After a few days of mourning the fact that somehow we'd never stumbled into doing a duet in all the years we spent together, we resigned ourselves to the fact that the duets would become a sort of footnote, heard only by the passengers and crew of the Rotterdam and possibly by audiences at future concerts Dave and I might play with various groups.
Then, a few weeks later, we realized that we were both momentarily between record contracts, which occurs about as often as a solar eclipse. So the first time Dave and I were both in New York at the same time ( about as often as a lunar eclipse ), we went into a studio for two days. And here's the album.
The tunes are listed elsewhere -- mostly things Dave and I have been playing over the years, except this time there ain't but the two of us.
One number in particular -- "Koto Song" -- is a more spaced-out version than formerly, the approach being to make random sounds for a while and wander gradually into the melody. ( The percussive sounds at the beginning, for those of you out there who are curious, are made by closing keys on the horn without blowing into it -- one of several things I've wanted to try for years but somehow never got around to. I mention this mainly because in this day and age many unusual sounds are produced electronically and are pretty much taken for granted. Not so in this case; it's your straight medieval sound, batteries not included. )
The last tune on the album, "You Go To My Head" is taken from the original BBC tape, partly so you can hear how and where the duet idea began and partly because Dave and I have a very warm feeling about it. The technical quality, obviously, is different from the studio tracks, but enough of the emotional feeling comes through to explain why Dave and I hung in there together for a number of years through various ups and downs. For the use of the tape, we're very grateful to the BBC staff -- notably John Duncan, producer, Dennis Cartwright, sound engineer, Martyn Douglas, BBC Records, Margaret McCall, BBC-TV and Veronica Young of the BBC New York office.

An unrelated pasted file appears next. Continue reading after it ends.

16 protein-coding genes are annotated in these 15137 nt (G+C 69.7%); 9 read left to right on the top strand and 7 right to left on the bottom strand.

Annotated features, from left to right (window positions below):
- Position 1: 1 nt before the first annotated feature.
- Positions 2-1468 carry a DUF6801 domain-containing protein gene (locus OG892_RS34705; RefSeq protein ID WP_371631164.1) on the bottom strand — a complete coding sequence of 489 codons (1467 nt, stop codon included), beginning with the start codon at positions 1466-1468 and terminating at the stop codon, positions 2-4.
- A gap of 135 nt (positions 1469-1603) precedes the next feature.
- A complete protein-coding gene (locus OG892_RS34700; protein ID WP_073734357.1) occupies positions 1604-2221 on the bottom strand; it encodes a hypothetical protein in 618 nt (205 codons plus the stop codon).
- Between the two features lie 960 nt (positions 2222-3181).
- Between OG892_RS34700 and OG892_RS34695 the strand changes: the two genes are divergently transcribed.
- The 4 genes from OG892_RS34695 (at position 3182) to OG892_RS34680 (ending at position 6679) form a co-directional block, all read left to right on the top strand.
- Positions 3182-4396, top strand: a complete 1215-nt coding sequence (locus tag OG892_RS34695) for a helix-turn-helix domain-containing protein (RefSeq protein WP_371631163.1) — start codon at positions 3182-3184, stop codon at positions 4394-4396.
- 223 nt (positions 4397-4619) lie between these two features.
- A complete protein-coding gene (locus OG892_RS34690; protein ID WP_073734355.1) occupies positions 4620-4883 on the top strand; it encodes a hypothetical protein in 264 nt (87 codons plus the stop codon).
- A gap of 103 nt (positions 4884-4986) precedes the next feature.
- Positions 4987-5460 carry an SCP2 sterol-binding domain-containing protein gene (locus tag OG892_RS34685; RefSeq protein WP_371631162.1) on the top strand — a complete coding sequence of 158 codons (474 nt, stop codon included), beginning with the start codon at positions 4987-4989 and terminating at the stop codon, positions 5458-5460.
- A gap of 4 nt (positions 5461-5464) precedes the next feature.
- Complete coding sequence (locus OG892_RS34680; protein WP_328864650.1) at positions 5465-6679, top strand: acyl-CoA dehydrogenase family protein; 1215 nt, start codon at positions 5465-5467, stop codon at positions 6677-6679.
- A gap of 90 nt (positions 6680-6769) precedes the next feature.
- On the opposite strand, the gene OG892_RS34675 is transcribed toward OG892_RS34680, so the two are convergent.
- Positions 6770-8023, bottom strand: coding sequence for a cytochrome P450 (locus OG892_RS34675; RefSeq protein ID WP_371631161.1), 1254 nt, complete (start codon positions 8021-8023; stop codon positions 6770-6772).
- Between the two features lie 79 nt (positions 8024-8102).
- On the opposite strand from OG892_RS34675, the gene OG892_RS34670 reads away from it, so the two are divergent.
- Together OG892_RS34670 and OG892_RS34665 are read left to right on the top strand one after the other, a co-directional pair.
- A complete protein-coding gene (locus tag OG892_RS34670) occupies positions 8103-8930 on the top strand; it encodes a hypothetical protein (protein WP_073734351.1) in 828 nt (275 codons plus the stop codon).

Speaking of a number of years, here is a bunch of pictures from some of them -- mostly self-explanatory -- once you accept the fact that when Dave and I began we looked enough alike to occasionally be mistaken for one another. Since then we've headed in quite different directions, visage-wise -- Dave in the direction of Grandfather Walton, me veering more towards Dorian Gray. The foursome on board ship consists of the incurably photogenic Brubeck and the incomparable, regal lola Brubeck; the perplexed gnomish apparition is me, and the Scott Fitzgerald type on the end is John Snyder, boy wonder of the record business, who put this whole thing together.
The ship, of course, is the Rotterdam, towards which, and all who sail upon her, we're most grateful. ~ Paul Desmo
Paul Desmond (November 25, 1924 – May 30, 1977), born Paul Emil Breitenfeld, was a jazz alto saxophonist and composer born in San Francisco, best known for the work he did in the Dave Brubeck Quartet and for penning that group's greatest hit, "Take Five".
David Warren "Dave" Brubeck (born December 6, 1920) is an American jazz pianist.
01. Alice In Wonderland 4:04
02. These Foolish Things 5:09
03. Blue Dove 4:34
04. Stardust 4:45
05. Koto Song 5:56
06. Balcony Rock 2:16
07. Summer Song 3:18
08. You Go To My Head 7:32